China's Regulators Plan Tighter Control of Funds Into PropertyBloomberg News
Aims to further rein in speculative funds in real estate
Hang Seng Properties Index falls 3%, most in one month
China’s financial regulators plan to further tighten control on funds flowing into the property market in violation of current rules, according to people familiar with the matter.
Authorities including the central bank, the China Banking Regulatory Commission and the China Securities Regulatory Commission aim to tighten control on speculative real-estate investments and money involved in land transactions, said the people, who asked not to be identified because the information isn’t public. The people didn’t provide further details.
The Hang Seng Properties Index slumped 3 percent as of 2:50 p.m. in Hong Kong, the biggest intraday drop in a month. China Resources Land Ltd. fell 4.1 percent and New World Development Co. dropped 3.8 percent.
The plan comes after the central bank governor highlighted concerns about escalating home prices, and local governments rolled out a raft of tougher curbs during a week-long holiday. Authorities in at least 21 cities have introduced home-buying curbs in recent weeks, ranging from raising down-payments for first and second homes, to ruling some potential buyers ineligible.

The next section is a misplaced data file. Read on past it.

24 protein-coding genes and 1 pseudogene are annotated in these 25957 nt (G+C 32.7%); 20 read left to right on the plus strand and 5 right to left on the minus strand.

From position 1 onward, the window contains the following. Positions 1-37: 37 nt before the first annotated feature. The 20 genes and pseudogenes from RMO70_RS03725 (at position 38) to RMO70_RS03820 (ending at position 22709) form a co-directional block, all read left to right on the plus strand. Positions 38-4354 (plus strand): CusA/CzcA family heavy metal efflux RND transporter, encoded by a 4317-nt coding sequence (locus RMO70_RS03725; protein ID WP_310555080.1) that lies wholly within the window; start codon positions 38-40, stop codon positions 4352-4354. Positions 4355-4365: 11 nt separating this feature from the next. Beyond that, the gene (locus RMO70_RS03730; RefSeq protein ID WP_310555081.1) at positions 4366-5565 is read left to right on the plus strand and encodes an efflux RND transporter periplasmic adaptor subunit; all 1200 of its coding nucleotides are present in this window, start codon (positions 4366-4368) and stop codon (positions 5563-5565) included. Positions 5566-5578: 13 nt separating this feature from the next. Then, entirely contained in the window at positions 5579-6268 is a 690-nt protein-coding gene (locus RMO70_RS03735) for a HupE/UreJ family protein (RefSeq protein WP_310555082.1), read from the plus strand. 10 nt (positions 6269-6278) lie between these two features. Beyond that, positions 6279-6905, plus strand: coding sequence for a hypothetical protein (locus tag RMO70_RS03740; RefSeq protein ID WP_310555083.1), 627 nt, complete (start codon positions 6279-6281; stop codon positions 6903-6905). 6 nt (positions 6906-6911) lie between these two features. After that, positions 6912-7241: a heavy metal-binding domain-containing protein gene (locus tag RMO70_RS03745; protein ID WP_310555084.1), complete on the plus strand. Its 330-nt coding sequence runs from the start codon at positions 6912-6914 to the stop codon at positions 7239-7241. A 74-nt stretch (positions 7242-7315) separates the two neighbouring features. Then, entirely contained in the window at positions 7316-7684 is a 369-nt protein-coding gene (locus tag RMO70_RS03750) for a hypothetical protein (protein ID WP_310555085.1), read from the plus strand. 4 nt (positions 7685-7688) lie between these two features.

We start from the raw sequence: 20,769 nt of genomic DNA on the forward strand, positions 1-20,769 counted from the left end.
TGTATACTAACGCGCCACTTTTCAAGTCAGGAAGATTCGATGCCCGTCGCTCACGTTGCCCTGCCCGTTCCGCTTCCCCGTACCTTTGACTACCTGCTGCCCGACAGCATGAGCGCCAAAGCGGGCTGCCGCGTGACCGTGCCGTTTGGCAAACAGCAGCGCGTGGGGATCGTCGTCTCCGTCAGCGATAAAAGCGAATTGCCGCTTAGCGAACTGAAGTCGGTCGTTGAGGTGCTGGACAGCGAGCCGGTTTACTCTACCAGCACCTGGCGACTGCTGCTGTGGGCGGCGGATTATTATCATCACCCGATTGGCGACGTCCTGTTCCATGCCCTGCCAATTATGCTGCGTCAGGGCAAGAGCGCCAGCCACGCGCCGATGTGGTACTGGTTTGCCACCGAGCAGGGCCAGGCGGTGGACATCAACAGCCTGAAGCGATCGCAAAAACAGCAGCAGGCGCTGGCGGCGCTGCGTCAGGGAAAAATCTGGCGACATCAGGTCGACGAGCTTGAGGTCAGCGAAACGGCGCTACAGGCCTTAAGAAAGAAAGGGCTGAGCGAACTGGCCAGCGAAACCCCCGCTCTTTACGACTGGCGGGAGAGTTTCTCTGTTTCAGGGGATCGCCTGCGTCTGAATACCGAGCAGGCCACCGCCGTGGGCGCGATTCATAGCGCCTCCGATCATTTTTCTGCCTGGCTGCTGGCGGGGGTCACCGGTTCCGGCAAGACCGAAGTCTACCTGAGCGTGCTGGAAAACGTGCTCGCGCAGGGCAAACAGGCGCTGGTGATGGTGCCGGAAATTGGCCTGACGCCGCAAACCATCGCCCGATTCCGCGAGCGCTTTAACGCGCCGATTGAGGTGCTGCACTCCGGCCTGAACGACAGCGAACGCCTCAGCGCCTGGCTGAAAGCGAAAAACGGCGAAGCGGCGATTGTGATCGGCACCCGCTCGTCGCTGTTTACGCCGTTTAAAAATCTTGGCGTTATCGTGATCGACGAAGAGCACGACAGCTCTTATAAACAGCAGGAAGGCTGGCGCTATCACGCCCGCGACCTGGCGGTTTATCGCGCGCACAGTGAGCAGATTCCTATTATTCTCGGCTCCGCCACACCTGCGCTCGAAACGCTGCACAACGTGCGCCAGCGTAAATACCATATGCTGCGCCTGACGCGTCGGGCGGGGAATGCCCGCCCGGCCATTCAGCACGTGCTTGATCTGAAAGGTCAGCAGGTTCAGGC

The central bank, the banking, and securities regulators didn’t immediately respond to faxes seeking comment.
The government has focused on fast-rising housing prices in some cities, while taking measures to ensure robust property-market growth, central bank Governor Zhou Xiaochuan said on Oct. 6 in Washington.
Beijing last month increased down-payments for first-time home buyers to a minimum 35 percent, the highest level among China’s biggest cities. Shenzhen’s measures include a minimum 70 percent down-payment for second properties and restrictions on non-residents. Shanghai, China’s financial hub, on Oct. 7 announced a step-up in monitoring house prices, including watching for unapproved price increases in new developments.
Home prices in the world’s most populous nation rose the most in six years in August, suggesting the curbs have yet to deter buyers, the latest official data show. While gains have been most pronounced in large cities such as Shenzhen, where home prices are up about 60 percent in the past year, smaller cities such as Xiamen have also seen runaway growth, with prices jumping more than 38 percent.
— With assistance by Emma Dong, and Steven Yang